In what they term a “surprising” result, Johns Hopkins researchers have found that men with a history of asthma are nearly 30 percent less likely to develop lethal prostate.
According to the new study, men with asthma were 29 percent less likely to be diagnosed with prostate cancer that spread or to have died of prostate cancer. Overall, asthmatic men were 36 percent less likely to die of the disease, they found.
The study, conducted by cancer researchers at John Hopkins University in Baltimore, Md., looked at 47,880 men ages 40 to 75 who initially did not have a cancer diagnosis and were followed for 26 years. There were 798 confirmed lethal prostate cancer cases in the group.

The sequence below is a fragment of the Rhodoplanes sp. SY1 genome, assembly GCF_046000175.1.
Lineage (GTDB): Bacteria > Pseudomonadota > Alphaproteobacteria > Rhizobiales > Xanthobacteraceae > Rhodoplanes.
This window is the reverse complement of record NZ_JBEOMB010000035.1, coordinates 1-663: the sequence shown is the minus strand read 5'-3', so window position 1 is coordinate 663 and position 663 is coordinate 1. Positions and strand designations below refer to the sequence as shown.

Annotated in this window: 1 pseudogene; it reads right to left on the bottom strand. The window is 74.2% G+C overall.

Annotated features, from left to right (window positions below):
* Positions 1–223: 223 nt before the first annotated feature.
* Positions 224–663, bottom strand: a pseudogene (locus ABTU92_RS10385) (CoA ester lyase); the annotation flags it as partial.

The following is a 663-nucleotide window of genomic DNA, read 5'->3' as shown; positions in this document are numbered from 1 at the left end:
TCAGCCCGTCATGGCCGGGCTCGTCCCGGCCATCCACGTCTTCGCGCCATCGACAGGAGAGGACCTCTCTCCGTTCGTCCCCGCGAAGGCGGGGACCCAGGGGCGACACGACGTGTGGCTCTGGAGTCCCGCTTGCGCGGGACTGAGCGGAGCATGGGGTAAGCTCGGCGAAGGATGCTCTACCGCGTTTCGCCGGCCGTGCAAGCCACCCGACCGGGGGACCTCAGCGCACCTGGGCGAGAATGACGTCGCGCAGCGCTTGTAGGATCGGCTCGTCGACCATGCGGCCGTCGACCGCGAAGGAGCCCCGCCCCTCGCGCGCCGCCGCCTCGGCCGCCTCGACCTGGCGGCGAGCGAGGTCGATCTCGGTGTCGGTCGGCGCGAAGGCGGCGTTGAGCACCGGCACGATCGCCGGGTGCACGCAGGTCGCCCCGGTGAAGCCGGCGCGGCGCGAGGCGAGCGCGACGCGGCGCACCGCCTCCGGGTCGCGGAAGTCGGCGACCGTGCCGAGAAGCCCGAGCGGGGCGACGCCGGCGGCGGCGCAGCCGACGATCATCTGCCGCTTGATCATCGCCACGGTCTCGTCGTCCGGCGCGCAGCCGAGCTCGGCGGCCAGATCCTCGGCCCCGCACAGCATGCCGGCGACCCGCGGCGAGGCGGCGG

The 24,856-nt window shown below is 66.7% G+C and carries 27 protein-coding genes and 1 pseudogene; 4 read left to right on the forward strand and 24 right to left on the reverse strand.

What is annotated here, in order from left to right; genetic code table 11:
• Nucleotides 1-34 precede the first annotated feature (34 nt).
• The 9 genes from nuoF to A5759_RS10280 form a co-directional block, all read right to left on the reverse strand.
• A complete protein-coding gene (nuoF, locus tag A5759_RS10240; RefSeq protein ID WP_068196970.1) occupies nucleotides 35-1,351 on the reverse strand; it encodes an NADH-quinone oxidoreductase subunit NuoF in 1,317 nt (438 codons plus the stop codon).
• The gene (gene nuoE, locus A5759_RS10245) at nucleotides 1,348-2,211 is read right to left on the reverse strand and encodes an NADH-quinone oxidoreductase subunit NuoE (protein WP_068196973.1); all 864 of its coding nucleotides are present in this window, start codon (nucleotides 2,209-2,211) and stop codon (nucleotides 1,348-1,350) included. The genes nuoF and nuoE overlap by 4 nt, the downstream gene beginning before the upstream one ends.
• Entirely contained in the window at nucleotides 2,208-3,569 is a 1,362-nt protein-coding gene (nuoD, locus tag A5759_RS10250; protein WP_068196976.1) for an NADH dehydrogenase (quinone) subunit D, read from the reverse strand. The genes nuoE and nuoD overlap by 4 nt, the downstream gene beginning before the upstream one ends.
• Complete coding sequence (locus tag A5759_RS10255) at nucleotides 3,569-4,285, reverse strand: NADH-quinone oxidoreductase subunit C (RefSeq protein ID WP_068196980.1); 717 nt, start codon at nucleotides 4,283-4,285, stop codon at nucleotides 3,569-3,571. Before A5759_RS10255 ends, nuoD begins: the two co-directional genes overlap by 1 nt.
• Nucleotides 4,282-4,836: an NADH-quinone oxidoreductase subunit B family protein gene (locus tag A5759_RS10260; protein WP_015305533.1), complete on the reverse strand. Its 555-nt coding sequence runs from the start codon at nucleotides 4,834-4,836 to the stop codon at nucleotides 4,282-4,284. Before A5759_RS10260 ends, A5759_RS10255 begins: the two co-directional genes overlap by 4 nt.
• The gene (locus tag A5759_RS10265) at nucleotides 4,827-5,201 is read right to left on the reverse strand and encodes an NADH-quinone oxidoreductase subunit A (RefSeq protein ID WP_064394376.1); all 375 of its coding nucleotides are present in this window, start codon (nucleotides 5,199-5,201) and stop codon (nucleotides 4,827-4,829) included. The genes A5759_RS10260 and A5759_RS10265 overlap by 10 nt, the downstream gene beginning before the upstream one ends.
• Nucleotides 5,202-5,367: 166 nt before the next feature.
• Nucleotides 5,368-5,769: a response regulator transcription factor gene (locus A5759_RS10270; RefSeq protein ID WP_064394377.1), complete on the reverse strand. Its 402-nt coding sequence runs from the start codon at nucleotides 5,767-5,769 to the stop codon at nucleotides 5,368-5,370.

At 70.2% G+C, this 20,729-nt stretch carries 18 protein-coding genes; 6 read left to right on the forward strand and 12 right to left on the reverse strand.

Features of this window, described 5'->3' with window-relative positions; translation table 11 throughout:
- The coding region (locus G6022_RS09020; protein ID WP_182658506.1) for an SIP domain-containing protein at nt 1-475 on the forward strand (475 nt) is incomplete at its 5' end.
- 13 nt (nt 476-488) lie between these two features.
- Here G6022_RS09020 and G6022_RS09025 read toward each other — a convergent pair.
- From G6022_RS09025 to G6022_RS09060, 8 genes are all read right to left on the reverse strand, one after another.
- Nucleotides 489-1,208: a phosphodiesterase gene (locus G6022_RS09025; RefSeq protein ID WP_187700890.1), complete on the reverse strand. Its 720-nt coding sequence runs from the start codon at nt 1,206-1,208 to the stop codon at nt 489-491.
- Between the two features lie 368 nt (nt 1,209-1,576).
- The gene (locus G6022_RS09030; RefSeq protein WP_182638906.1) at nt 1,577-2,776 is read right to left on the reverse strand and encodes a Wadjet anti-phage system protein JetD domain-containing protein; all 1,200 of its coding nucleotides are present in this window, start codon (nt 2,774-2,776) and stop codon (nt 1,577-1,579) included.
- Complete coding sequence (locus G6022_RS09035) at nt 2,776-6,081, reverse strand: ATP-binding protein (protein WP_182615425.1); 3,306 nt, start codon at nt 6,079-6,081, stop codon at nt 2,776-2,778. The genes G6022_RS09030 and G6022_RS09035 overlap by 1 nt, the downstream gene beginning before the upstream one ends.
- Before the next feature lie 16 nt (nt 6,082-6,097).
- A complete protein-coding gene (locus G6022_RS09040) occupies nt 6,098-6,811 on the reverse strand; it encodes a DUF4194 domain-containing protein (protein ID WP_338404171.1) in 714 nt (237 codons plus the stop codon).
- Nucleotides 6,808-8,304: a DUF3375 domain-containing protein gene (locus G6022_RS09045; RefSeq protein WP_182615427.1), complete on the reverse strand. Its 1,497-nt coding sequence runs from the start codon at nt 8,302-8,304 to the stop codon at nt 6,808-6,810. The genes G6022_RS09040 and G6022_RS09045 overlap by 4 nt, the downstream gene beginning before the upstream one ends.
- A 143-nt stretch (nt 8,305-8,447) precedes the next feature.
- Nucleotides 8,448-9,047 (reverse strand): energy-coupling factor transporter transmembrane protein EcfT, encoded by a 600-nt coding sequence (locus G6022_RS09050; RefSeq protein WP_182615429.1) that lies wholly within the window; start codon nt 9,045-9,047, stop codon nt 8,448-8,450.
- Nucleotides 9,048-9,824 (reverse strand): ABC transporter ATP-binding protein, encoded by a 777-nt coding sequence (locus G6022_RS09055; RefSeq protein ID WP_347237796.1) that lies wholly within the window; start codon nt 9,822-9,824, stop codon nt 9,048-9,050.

The study was sparked by the finding of a possible connection between asthma and prostate cancer based on work in mice showing that the immune cells that infiltrate prostate tumors produce an inflammatory immune response.
But as prostate cancer is often thought of as being fueled by inflammation, they had expected the mice would have a higher rate of the disease. Instead, this new analysis found the opposite.
Dr. Elizabeth A. Platz, co-leader of the Cancer Prevention and Control Program at the Johns Hopkins Kimmel Cancer Center, cautioned that it’s not possible to say from the study that asthma protects men from prostate cancer.
"We don't know yet whether the association we see in this observational study is a case of cause and effect," she said.
The study also looked at men with a history of hay fever and lethal prostate cancer and found a smaller but opposite association: Men with hay fever were 10 to 12 percent more likely to have lethal or fatal prostate cancer.
© 2023 NewsmaxHealth. All rights reserved.